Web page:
What is an Information Systems Administrator?

An information systems administrator, also known as a systems administrator or sysadmin, is a person who oversees a company’s, institution’s, or department’s computer systems. An information systems administrator can work in almost any industry, including business, education, health care, and non-profit organizations. Some companies have entire teams of system administrators, while others only have one. Some systems administrators are in charge of large teams of information technology (IT) professionals, while others work primarily on their own.

Systems administrators are typically responsible for a wide range of computer maintenance and repair tasks. An information systems administrator might be tasked with setting up a network, recovering data from a crashed hard drive, configuring a web server, or speculating and ordering dozens of desktop computers. He or she might train IT staff to handle service calls, troubleshoot a slow mail server, reopen a computer lab following a power outage, or clean up a flooded server room all in the same week.

Configure hardware, install and update software, set up and manage user accounts, troubleshoot problems for users, schedule backups, maintain system security, and optimize system performance are all common tasks for these professionals. Some of these functions are usually performed network systems administrators and other staff in larger organizations. Most multi-person information technology departments will divide up system administration tasks among several people who specialize in various aspects of system administration.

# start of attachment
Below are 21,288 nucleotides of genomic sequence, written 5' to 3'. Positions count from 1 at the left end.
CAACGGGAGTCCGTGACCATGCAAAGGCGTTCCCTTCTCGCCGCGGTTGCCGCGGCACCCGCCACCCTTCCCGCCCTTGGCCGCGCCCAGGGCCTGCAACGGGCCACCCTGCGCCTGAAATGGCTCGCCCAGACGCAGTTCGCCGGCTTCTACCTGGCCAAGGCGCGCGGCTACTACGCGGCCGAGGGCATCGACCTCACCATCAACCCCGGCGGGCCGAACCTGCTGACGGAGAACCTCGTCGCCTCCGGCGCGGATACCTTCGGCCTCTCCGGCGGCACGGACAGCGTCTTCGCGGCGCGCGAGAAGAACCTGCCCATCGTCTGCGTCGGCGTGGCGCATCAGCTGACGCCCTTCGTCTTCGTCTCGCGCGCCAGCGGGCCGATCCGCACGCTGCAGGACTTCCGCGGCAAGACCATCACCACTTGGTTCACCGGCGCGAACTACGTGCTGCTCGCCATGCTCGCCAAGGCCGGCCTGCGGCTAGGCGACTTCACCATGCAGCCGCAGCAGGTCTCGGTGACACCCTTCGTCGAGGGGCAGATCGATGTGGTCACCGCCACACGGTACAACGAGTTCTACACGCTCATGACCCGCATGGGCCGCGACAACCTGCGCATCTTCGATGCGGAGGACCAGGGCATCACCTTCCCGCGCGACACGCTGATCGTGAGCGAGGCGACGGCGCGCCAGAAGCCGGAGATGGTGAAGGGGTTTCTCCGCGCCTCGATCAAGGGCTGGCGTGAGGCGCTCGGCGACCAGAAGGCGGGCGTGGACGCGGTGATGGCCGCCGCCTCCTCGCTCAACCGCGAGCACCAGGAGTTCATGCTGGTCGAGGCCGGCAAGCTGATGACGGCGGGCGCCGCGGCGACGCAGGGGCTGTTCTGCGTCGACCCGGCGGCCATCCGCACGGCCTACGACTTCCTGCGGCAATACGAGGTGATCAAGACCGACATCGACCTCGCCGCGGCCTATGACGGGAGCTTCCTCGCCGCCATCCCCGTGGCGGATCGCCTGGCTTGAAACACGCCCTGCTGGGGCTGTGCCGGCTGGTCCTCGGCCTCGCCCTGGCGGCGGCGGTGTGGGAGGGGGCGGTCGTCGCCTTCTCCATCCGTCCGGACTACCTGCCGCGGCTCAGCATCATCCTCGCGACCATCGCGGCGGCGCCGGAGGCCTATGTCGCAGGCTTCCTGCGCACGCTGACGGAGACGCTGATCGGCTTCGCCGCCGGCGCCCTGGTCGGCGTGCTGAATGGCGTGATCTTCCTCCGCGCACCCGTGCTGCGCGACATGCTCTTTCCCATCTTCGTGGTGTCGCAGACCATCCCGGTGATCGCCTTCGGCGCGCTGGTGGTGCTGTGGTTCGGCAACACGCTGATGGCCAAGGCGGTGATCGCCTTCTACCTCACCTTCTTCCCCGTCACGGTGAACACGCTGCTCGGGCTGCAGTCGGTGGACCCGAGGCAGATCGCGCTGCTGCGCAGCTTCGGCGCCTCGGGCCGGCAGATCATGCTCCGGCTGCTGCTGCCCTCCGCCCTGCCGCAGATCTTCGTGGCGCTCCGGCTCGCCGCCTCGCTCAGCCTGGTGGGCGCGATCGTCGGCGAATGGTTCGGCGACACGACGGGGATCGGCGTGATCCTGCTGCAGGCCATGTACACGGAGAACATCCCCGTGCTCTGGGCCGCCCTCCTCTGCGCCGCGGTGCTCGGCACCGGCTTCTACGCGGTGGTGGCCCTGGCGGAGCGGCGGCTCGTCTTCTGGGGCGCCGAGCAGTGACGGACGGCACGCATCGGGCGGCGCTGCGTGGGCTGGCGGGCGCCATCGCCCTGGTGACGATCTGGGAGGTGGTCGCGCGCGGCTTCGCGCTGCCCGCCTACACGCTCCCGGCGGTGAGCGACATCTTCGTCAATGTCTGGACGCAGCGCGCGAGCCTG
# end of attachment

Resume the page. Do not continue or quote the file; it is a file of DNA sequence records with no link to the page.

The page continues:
Information systems administrators receive a variety of training. Many systems administrators are self-taught or have learned on the job; it is common for them to advance from lower-level technical support positions. A bachelor’s degree in computer science, management information systems (MIS), or a related field is usually required of an information systems administrator. Although a few academic institutions offer associate’s, bachelor’s, and master’s degrees in systems administration, job requirements are often more flexible and based on ability and experience rather than a specific educational program.

Many systems administrators also obtain industry certifications for the systems with which they are most familiar. A Microsoft Certified Systems Administrator (MCSA) might be a Sun Certified System Administrator, while a Sun/Solaris sysadmin might be a Sun Certified System Administrator (SCSA). Someone who works primarily with Linux may be certified in Red Hat Linux System Administration or a more general Linux/UNIX certification.

It is not for everyone to pursue a career in information systems administration. However, it can be very appealing to someone who enjoys solving problems, working on a variety of tasks, and taking on a good challenge.